Our findings

  • Ingredients: 100% Pure Organic Chaga (Inonotus obliquus) mushroom powder
  • Polysaccharides: ≥ 15%
  • Beta Glucans: ≥ 8%
  • Non GMO: Yes
  • Organic: Yes
  • Vegan: Yes
  • Country + Location Grown: Heilongjiang forest and Daxing’anling mountains
  • Price: $59.95 AUD
  • Number of servings: 80
  • Contains Mycelium or Grain? No
  • Contains Fruiting Bodies? Yes
  • Serving suggestion or serving size: Mix 1/4-1/2 tsp (1g) into hot or cold beverage or dish. Can be used multiple times daily for best results.

2. Teelixir Chaga Mushroom Extract Powder

Beta Glucans


Ingredient Quality


Company History and Experience in Medicinal Mushrooms


  • Dual-extracted for increased bioavailability
  • Does not contain any grain filler
  • Low heavy metals verified
  • Beta-glucan amount specified on the label
  • 100% Australian Certified Organic (ACO), non GMO, Di Dao sourced
  • Plastic free and recyclable packaging
  • Improves energy, immune system, skin health, endurance and stamina, stress management
  • Supports gut and digestion


  • Available in powder form only. Capsules would be more convenient

Our findings

  • Ingredients: 100% sustainably wild Chaga mushroom powder Inonotus obliquus sclerotia grown on birch trees
  • Extraction Method & Extraction Ratio : 10:1 Dual Extraction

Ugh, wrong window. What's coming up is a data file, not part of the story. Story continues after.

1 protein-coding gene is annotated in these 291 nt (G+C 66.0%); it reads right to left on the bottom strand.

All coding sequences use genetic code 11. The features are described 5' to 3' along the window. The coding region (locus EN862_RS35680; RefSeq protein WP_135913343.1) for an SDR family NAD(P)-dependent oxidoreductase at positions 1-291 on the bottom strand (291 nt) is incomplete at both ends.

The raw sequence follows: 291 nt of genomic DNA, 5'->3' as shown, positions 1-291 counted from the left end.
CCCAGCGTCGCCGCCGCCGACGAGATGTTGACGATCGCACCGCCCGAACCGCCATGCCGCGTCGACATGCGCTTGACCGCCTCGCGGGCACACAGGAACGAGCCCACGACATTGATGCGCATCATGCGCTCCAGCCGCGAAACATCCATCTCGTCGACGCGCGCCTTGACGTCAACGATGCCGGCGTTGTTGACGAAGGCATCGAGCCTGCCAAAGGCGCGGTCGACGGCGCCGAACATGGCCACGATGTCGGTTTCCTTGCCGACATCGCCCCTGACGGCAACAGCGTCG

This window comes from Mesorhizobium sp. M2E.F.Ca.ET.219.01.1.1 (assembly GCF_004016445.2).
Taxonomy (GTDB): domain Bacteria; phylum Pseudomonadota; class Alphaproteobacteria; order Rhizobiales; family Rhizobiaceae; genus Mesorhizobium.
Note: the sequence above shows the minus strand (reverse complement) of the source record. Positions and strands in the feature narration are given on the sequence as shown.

• Polysaccharides: >2%
  • Beta Glucans: >8%
  • Non GMO: Yes
  • Organic: Yes
  • Vegan: Yes
  • Country + Location Grown: Siberia, Russia
  • Price:
    $55.99 AUD for 100 g (3.5 oz)
    $34.99 AUD for 50 g (1.8 oz)
    $219 AUD for 500 g (1.1 lb)
    $398 AUD for 500 g (1.1 lb)
  • Number of servings: 31
  • Contains Mycelium or Grain? No
  • Contains Fruiting Bodies? Yes
  • Serving suggestion or serving size: Start with 1/4 – 1/2 tsp (1.6g) Chaga mushroom powder per day

#3. SuperFeast Chaga Mushroom Extract Powder

Beta Glucans


Ingredient Quality


Company History and Experience in Medicinal Mushrooms


  • Independently tested for metals, pesticides, molds, and microbials at TGA accredited facilities
  • Strong emphasis on authentic Di Dao sourcing and Daoist philosophy
  • Dual extracted for bioavailability
  • Does not contain any grain filler
  • $50,000 donated to land care and indigenous charities
  • Health benefits: stress management, energy and fatigue, gut health, improves immune system


  • Beta-glucan amount currently not specified on the label
  • Not organic

Our findings

  • Ingredients: Inonotus obliquus (Chaga)
  • Extraction Method & Extraction Ratio: 10:1 dual extract
  • Polysaccharides: N/A
  • Beta Glucans: N/A
  • Non GMO: Yes
  • Organic: No
  • Vegan: Yes
  • Country + Location Grown: Changbai Mountain region of China
  • Price:
    $78 AUD for 100g
    $142 AUD for 250g
    $471 AUD for 1kg